2.5. Quality Procedures

To ensure quality and rigor, each participant was sent a transcribed version of their interview for member checking [31], to ensure accuracy of the transcribed data to the participants’ experiences and views [32]. In addition, triangulation was used to reduce potential researcher subjectivity and bias in the interpretations and analysis of the data, and subsequently increases the trustworthiness of the study and findings [32]. Any discrepancies or disagreements in analysis were verbally discussed and resolved. Throughout the analysis process, the researchers kept notes related to any broader concepts or ideas that seemed to underly the themes.

3. Findings

3.1. Participants

A total of 29 participants were interviewed, with the average number of participants in similar research being 33 participants (range = 7–98) [33]. Of these, 4 identified as male and 25 identified as female with ages ranging from 18 to 52 years (M = 20.16 years). Participants reported having between one and five medications in their regimen. Regimens included a range of medication forms (i.e., tablets, injections, and inhalations), dosages (i.e., once daily, when needed, every other day) and a variety of health issues (e.g., acne/skin problems, depression, polycystic ovary syndrome/endometriosis, asthma, diabetes, obsessive-compulsive disorder, and anxiety).

3.2. Themes

3.2.1. Routines

The theme “Routines” describes participants’ process of purposefully implementing plans to assist in them maintaining their medication regimens in a consistent and routinised way. These routines appeared to be characterised by participants consciously putting plans into place, and the use of cues like setting an alarm or putting their medication in an easily visible location. Within this sample, this deliberate routinisation appeared to be more salient for more complex regimens (i.e., those managing a regimen of three to five different medications). For instance, one participant with a complex regimen commented:
Yeah just because I take it in the morning, so then like it’s easy just to take two at the same time.
(Participant 22, p. 4)
Here, the participant appeared to highlight that a simple routine, taking all medications at one time, was convenient and assisted in effective adherence. Furthermore, participants noted that significant changes to their routine appeared to impact their adherence in that they were more inclined to miss their medication after a routine change. For example, one participant, whose regimen changed from taking all medications in the morning to taking one of them at night, said:
So when I added my, when I used to take the (medication) in the morning, that was the easiest, just to remember to take them both together. But now the other one is at night. So yes more, a bit more inclined to forget at night-time.
(Participant 26, p. 4)


This subtheme describes participants’ efforts to purposefully organise certain aspects of their medication routines, such as managing their prescriptions and finding the time to go to the pharmacy/chemist. Planning seemed especially important to participants taking multiple medications. This was outlined where one participant, with a regimen of five different medications, commented:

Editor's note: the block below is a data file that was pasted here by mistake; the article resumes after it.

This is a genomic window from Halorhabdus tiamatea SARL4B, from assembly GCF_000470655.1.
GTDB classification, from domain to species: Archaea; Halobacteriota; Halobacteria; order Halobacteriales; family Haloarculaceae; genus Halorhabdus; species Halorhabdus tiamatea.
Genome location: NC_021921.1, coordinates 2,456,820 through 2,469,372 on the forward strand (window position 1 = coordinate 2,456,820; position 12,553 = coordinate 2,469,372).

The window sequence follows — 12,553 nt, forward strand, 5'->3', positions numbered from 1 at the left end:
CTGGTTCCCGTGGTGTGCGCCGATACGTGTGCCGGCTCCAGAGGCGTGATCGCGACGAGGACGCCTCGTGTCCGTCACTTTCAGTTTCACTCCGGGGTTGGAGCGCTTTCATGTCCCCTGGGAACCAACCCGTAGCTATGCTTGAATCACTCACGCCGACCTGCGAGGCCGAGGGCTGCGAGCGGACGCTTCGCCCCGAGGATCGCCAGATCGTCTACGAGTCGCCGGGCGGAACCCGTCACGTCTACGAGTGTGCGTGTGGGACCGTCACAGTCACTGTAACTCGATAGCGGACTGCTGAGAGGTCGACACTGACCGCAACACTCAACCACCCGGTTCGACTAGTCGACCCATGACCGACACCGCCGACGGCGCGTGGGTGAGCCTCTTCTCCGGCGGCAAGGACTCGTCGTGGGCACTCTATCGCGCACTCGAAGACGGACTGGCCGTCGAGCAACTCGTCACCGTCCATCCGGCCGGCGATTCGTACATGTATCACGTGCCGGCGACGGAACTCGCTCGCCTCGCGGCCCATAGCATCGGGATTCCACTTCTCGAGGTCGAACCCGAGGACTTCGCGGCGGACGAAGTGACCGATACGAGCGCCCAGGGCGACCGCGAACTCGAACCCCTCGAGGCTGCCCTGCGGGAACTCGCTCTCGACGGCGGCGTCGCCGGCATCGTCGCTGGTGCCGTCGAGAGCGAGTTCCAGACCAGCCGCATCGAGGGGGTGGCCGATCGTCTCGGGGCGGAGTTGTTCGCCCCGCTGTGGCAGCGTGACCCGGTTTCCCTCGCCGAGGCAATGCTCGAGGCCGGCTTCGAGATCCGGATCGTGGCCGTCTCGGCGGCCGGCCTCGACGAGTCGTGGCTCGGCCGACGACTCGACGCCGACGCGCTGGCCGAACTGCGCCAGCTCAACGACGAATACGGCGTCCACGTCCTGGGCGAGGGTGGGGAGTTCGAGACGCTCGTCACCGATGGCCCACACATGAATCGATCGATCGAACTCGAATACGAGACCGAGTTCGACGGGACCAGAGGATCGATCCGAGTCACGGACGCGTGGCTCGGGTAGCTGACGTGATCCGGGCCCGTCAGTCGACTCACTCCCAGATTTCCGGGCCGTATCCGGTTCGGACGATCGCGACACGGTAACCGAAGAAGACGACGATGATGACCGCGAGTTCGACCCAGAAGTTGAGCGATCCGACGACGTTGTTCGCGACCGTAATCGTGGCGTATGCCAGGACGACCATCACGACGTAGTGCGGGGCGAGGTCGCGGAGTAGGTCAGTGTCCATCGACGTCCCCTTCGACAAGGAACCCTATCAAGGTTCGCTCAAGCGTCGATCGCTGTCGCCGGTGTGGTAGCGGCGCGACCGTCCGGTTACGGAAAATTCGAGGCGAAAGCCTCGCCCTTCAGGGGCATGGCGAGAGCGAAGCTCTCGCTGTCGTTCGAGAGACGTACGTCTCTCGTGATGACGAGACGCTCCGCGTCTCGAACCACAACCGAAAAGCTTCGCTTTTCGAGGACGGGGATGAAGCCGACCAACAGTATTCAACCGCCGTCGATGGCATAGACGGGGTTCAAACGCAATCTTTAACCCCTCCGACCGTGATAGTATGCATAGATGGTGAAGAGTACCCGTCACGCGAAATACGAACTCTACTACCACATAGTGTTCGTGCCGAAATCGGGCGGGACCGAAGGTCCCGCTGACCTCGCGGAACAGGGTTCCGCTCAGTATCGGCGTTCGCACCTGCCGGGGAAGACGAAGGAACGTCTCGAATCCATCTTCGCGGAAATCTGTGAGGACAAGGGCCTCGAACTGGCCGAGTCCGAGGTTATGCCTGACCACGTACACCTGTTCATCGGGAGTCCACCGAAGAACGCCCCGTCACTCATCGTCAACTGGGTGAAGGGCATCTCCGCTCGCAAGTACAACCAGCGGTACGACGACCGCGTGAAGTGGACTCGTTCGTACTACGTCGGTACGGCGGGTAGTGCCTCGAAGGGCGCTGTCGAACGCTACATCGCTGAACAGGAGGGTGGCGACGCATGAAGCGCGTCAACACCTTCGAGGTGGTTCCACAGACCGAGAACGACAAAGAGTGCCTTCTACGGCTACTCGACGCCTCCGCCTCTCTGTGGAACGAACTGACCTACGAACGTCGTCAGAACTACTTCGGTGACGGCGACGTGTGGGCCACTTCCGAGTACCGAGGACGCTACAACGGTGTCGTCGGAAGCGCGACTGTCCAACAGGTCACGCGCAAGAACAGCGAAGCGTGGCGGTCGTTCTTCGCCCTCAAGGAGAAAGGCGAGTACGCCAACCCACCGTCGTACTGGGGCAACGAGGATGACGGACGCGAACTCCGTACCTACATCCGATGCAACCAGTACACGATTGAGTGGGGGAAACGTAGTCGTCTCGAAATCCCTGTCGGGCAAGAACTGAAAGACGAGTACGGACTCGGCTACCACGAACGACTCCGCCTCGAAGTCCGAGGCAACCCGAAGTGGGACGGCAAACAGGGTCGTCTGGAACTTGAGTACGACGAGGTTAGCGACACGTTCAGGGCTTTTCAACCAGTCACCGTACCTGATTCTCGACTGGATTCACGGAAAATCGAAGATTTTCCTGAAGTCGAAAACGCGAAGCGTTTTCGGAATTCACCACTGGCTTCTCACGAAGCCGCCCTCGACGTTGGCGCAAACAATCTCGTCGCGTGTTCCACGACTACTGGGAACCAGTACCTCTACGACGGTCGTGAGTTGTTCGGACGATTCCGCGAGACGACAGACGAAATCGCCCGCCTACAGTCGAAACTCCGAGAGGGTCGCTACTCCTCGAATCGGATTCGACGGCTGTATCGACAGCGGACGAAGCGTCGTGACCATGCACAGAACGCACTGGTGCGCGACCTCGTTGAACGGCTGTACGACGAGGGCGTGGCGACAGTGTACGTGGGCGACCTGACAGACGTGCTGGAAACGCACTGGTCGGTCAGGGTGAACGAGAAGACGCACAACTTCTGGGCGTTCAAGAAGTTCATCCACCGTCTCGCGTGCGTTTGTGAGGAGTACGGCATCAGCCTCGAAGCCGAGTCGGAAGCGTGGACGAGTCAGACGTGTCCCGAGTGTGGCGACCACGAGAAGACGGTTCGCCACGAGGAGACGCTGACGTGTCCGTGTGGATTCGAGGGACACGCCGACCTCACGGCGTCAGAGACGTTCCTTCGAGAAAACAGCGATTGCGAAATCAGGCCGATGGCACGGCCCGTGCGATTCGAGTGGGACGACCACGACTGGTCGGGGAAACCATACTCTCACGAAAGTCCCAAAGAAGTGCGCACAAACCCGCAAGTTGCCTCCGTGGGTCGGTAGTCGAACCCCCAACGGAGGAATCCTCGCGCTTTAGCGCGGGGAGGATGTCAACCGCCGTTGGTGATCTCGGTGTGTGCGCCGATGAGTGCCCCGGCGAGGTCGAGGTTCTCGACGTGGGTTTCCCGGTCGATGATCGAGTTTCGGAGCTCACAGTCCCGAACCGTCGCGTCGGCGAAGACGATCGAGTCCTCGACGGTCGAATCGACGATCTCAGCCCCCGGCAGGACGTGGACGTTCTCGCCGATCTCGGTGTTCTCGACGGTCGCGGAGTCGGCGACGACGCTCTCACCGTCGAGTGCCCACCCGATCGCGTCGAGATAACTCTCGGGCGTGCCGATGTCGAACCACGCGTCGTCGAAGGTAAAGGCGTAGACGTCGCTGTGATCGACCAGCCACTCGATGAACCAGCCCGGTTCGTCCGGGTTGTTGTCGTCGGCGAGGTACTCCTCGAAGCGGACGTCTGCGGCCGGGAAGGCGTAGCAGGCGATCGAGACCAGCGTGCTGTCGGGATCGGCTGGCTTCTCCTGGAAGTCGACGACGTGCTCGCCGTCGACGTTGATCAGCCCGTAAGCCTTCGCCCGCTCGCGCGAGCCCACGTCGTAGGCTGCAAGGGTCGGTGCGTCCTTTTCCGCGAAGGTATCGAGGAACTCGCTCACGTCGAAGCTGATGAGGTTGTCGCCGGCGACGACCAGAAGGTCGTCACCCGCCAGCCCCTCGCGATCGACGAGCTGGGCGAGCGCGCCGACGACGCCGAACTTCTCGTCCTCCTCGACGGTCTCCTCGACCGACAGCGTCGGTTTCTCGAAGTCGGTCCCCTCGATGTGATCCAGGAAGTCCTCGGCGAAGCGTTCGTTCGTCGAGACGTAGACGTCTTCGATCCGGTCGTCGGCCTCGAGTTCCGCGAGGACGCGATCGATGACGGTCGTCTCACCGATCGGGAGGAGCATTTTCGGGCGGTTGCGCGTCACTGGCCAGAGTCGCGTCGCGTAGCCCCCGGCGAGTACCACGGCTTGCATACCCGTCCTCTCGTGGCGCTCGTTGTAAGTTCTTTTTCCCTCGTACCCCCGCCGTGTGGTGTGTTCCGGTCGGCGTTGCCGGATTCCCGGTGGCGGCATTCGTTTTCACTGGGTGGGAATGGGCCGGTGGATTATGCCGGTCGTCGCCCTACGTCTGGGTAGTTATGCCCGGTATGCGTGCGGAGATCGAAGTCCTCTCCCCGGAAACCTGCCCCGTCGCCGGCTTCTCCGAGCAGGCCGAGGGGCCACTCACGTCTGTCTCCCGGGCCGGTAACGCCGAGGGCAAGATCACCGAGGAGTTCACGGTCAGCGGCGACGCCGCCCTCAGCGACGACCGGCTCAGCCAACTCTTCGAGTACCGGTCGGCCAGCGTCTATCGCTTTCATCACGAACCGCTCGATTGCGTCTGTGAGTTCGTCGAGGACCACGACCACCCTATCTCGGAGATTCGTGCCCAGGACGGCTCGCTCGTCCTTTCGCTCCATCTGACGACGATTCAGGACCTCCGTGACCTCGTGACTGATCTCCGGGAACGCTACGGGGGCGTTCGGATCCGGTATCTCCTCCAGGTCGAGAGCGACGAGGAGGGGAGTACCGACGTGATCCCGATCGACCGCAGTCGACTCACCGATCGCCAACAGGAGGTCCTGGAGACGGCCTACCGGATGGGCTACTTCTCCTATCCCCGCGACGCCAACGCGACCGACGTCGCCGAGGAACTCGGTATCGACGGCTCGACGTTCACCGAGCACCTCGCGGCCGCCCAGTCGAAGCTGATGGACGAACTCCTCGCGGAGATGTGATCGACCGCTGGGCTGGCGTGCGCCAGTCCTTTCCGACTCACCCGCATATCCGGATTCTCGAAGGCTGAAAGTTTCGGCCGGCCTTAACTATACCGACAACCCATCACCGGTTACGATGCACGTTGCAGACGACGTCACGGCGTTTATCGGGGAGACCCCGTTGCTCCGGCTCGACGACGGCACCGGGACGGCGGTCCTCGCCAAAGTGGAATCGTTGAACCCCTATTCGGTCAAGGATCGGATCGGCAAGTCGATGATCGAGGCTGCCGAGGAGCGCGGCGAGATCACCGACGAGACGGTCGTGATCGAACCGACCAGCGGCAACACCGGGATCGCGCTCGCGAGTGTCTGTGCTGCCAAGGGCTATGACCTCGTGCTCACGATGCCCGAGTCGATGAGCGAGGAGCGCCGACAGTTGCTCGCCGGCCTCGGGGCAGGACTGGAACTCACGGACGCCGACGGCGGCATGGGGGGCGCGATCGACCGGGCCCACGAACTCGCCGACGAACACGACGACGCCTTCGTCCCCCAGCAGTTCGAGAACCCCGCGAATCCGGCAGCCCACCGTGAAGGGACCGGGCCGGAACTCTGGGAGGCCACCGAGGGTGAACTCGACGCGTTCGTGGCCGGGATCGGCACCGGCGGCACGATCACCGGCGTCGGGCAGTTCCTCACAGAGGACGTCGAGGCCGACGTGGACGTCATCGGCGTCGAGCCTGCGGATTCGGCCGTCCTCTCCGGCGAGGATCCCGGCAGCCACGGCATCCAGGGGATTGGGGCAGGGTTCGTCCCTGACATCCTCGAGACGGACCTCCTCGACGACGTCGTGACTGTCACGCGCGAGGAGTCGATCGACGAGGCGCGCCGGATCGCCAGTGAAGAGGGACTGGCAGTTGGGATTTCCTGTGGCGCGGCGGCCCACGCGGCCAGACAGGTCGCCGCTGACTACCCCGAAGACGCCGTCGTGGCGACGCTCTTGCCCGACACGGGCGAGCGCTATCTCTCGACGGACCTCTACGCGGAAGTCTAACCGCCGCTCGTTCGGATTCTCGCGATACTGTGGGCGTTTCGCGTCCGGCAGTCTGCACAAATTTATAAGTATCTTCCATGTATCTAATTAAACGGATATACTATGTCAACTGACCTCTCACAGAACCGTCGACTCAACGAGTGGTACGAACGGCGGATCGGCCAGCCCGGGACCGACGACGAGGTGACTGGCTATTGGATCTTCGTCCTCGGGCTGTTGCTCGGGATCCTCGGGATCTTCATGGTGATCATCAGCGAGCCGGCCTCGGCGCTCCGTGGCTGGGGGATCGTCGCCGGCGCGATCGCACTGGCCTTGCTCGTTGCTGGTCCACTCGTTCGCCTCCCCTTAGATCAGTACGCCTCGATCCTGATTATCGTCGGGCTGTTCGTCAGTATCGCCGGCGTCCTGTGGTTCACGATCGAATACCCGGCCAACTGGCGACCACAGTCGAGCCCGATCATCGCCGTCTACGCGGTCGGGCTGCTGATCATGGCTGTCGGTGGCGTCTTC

having to find the time to go into the chemist, remembering to refill your scripts … I usually try to have everything ready (prescriptions refilled) when I have, you know, maybe four days left.
(Participant 23, p. 5)
Some participants also mentioned planning to take medication ahead of any events that might clash with their usual routine. For instance, one noted:
when I used to go out and be a party animal. I’d generally take it before I go
(Participant 5, p. 7)


In this subtheme, many participants, irrespective of the complexity of their regimen, mentioned cues that prompted them to take their medication. Such cues included visual cues (e.g., medication placement), sensory cues (e.g., taste), internal cues (e.g., noticing changes in one’s own emotional or cognitive state), and contextual cues (e.g., other medications taken or behaviours carried out simultaneously). For example, one participant spoke about incorporating a glass of water (a visual cue) into their morning routine:
and then the glass of water is there. It’s like, just take my tablets with that. So it’s sort of, the water is there to remind me I haven’t had them yet
(Participant 14, p. 4)
Similarly, another participant commented that the flavour of one of their medications served as a prompt:
it also has a flavour, so it’s kind of like a tutti-frutti flavour. Whereas before I used to go to sleep with the taste of mint in my mouth from brushing my teeth. Now I have this sweet flavour in my mouth. So, if I lie down, I’m like ‘okay, time to go to sleep’, I’m like ‘oh, my mouth tastes normal’, go to the kitchen, and get it (medication)
(Participant 22, p. 6)
Additionally, those whose regimens consisted of taking more than one medication noted that taking one medication would prompt taking the other/s and perhaps even improve their adherence. This is observed where one participant commented:
it probably helped me like not forget it as much. Because when I was just taking (medication), you know it was probably the one medication I didn’t have to have at a specific time. So I was just a little bit more ‘meh’ about it. So I guess now I don’t forget it as often.
(Participant 17, p. 6)

Lifestyle Factors

In this subtheme, participants described various lifestyle factors as either barriers (e.g., work or social events) or facilitators (e.g., a consistent schedule) to adhering to their medication regimen. For example, one participant said:
sometimes I’m like ‘oh, I’ll stay at yours tonight” when I’m already out, and it (medication) has to be refrigerated because it like melts. So like, it dissolves in your mouth, but it also dissolves if there’s too much humidity or if it gets too hot. So I’m like, it’s a bit of a trek.